- If you don’t pull a stick that lets you place an egg, don’t place them such that other players will be able to place eggs more easily. If you can’t be happy, nobody can, right? That seems like a healthy way to respond to things. But either way, you shouldn’t necessarily try and reinforce the structure if you’re not going to reap the benefits of doing so. Since you place an egg on your turn before an opponent, placing them in a smart way makes sense, but if you can’t place the egg then feel free to place them in as haphazard of a way as possible. It’s spiteful, but efficient!
- You can build on the outside of the structure, if you want. This is a pretty interesting move, since it allows you to place eggs even more dangerously, if you so choose. Personally, I don’t do much of it until we near the end of the game, but that’s because I tend to play at lower player counts and I worry about it backfiring on me. It is definitely the most unstable configuration possible, so, I wouldn’t recommend trying it if you don’t know what you’re doing. Honestly, even if you do know what you’re doing, I’d still probably recommend only doing that in an emergency?
Pros, Mehs, and Cons
- Egg? Not sure on this one. For some reason, whenever a player placed an egg successfully, everyone at the table would yell, “EGG!”, so, now that’s a thing we do every time for this game. It makes the experience a lot more entertaining and a bit less competitive, so I’m kind of all for it, but it’s definitely a weird thing to be writing in a review.
- Very whimsical. As any good dexterity game should be, this one doesn’t particularly take itself very seriously and that’s to all of our benefit. I mean, the eggs help a lot.
- I appreciate how simple it is to set up. You just divide the eggs equally and then put the sticks in the bottom. It basically has no setup requirements whatsoever, and that makes the game really easy to start playing.
- Very simple to teach, also. The only particular things are what happens if you knock over an egg or a stick, and even those aren’t too bad. Beyond that, it’s just pull at most three sticks to see if you can take one that’s the same color on both ends; it’s not that much overhead.
- Mechanically, the means by which you determine whether or not you can place an egg is interesting. I like being forced to take the next color and not knowing what the correct stick to draw is. I think that’s a nice and quick little way to play the dexterity element.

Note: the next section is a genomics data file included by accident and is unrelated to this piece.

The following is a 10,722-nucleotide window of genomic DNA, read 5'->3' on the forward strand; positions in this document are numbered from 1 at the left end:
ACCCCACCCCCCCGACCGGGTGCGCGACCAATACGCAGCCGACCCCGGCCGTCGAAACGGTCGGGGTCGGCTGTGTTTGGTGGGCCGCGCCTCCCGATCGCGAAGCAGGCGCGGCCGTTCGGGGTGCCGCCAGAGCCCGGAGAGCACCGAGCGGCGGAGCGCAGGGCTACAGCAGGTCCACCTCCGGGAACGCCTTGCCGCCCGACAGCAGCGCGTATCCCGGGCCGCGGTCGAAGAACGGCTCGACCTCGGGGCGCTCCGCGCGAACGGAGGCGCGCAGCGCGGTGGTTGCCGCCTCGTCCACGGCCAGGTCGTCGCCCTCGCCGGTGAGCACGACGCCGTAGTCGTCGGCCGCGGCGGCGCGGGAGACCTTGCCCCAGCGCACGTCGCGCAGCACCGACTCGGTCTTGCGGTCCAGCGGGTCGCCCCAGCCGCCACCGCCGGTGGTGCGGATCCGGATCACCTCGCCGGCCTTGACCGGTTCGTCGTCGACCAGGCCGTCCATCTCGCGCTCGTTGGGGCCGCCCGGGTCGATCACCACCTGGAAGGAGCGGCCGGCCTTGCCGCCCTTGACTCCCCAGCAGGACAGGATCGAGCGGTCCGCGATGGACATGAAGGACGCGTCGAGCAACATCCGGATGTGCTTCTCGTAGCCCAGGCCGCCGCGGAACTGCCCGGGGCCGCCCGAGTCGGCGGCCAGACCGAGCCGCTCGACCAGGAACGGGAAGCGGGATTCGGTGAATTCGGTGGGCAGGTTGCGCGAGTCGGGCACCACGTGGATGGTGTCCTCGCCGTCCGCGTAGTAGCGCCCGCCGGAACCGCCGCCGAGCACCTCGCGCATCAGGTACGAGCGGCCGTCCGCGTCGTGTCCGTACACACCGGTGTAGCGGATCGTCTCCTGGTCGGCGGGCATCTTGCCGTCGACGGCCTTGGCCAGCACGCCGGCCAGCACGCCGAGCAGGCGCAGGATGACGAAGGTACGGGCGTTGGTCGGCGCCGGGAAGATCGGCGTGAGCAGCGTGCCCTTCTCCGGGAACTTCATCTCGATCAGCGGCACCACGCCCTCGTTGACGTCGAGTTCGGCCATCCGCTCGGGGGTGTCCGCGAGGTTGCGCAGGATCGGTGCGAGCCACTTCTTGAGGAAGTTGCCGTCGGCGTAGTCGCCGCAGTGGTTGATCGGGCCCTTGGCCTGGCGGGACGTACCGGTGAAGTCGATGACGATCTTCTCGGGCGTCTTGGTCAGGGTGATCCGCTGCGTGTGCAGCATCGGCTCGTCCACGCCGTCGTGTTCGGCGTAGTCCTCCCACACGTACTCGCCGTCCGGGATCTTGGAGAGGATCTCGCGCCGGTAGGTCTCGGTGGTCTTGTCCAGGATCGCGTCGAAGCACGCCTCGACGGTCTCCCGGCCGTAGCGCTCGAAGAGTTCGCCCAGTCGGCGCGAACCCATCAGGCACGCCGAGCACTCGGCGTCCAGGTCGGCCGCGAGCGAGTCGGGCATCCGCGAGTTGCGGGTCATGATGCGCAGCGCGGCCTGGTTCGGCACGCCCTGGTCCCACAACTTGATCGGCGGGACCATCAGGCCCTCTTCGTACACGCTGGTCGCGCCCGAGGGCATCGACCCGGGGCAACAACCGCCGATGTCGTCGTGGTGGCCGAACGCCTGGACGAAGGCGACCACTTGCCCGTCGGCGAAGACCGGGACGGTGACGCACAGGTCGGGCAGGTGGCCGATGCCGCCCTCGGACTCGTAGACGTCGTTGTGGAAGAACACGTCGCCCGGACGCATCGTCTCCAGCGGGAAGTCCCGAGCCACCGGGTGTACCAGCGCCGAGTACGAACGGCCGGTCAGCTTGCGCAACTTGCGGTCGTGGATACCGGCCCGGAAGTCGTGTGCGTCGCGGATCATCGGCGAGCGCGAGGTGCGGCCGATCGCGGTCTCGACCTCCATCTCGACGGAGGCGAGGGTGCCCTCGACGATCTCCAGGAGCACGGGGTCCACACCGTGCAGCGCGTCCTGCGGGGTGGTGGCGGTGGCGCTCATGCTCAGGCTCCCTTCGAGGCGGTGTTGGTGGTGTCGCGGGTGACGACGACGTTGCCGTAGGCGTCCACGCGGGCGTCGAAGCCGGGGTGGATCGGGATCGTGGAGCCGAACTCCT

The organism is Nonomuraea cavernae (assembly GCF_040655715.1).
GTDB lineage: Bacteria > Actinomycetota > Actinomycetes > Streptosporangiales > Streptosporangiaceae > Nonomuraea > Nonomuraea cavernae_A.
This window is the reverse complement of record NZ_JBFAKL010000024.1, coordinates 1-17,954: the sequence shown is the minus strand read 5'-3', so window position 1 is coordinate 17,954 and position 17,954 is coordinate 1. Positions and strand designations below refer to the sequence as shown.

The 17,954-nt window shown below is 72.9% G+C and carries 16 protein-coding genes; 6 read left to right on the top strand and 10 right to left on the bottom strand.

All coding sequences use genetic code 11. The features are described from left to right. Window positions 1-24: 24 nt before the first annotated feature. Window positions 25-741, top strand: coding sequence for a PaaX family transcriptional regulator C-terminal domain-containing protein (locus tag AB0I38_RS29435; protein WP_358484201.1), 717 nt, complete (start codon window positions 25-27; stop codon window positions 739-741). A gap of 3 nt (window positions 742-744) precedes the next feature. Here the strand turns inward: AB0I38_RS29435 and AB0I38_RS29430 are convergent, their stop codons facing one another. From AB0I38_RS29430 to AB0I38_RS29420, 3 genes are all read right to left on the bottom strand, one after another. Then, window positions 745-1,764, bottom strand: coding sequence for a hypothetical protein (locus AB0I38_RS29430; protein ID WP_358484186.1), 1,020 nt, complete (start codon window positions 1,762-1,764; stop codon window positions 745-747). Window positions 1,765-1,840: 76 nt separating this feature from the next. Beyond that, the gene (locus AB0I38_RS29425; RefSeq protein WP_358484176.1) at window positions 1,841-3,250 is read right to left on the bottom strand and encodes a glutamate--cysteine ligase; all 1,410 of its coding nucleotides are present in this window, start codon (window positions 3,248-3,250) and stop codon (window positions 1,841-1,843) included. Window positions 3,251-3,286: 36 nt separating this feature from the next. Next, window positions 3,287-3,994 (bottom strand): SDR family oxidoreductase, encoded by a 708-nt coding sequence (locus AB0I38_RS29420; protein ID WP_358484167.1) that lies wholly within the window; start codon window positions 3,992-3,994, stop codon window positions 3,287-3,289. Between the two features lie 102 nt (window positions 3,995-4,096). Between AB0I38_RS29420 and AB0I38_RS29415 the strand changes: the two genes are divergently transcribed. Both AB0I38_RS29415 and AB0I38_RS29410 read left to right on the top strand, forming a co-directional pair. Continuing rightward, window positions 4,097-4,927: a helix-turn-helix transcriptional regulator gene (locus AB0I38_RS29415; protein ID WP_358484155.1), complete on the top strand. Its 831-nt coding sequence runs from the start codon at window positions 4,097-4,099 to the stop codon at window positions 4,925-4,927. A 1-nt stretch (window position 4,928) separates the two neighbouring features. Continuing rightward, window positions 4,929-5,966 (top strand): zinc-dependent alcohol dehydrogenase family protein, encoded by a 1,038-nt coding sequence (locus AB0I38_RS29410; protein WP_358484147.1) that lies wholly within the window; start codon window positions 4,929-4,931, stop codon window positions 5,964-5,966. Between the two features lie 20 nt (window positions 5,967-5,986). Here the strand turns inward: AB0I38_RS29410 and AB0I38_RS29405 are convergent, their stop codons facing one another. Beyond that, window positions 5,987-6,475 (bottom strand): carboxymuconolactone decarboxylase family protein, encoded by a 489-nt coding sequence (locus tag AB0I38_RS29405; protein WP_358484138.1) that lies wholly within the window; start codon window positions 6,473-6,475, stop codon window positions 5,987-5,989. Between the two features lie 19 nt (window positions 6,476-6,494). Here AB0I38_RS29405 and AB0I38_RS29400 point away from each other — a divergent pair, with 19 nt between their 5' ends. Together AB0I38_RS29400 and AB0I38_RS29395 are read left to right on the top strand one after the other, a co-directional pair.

- The clustering of the nest as the game progresses is also very cool. It’s another one of those very visual dexterity games, and I’m super into those. Catch the Moon is still my favorite, but I’m gonna give this game credit for also being very visually striking.
- I was going to complain about the tube shape, but it DOES come with an actual box to hold the tube, so I’m neutral. I usually hate games in tubes, though, to be fair. The box helps somewhat, but it’s still a very weird shape, even for a box. But what can you do?
- Sufficiently bad luck is going to make this game a bit frustrating. Thankfully, it probably won’t happen that much, but having a turn where you don’t get to place eggs happen more than once is kind of annoying.
- Additionally, the lack of a catch-up mechanism means that once you do poorly enough, you’re just out. If you knock a ton of eggs out of the nest, it’s basically game over, since you take all of them. It would be nice to have some method by which you’re not entirely (effectively) eliminated, but who knows. Oh well, the game’s short enough that it doesn’t matter too much, but I still prefer games with stronger catch-up mechanisms.
Overall: 8.25 / 10
Overall, though, I quite enjoy Go Cuckoo! I think it’s got some functional similarities to a lot of stacking games, but I enjoy the twist of having to place much heavier objects on small rotatey sticks. I think the larger scale of, say, Rhino Hero: Super Battle impresses me a bit more, but this one has the portability going for it as an additional bonus, which I appreciate. I think, generally, I’m a sucker for most stacking and dexterity games, so, I’m obviously going to be stoked about this one. I wonder about it as a family game, though, since it kind of requires a finer-tuned dexterity than, say, Catch the Moon or Animal upon Animal: Crest Climbers in order to make progress in the game. Someone with less refined motor control could very easily knock down the structure since it’s definitely on the more precarious side, and I’m trying to decide how I feel about it. That said, I think it’s still a great family game, albeit one that’s a bit messier than other games (those eggs can roll, my friends), and it’s a great way to learn simple stacking game mechanics. If that’s your favorite thing (it is one of mine), then I’d recommend checking out Go Cuckooo! I’ve certainly had a lot of fun with it.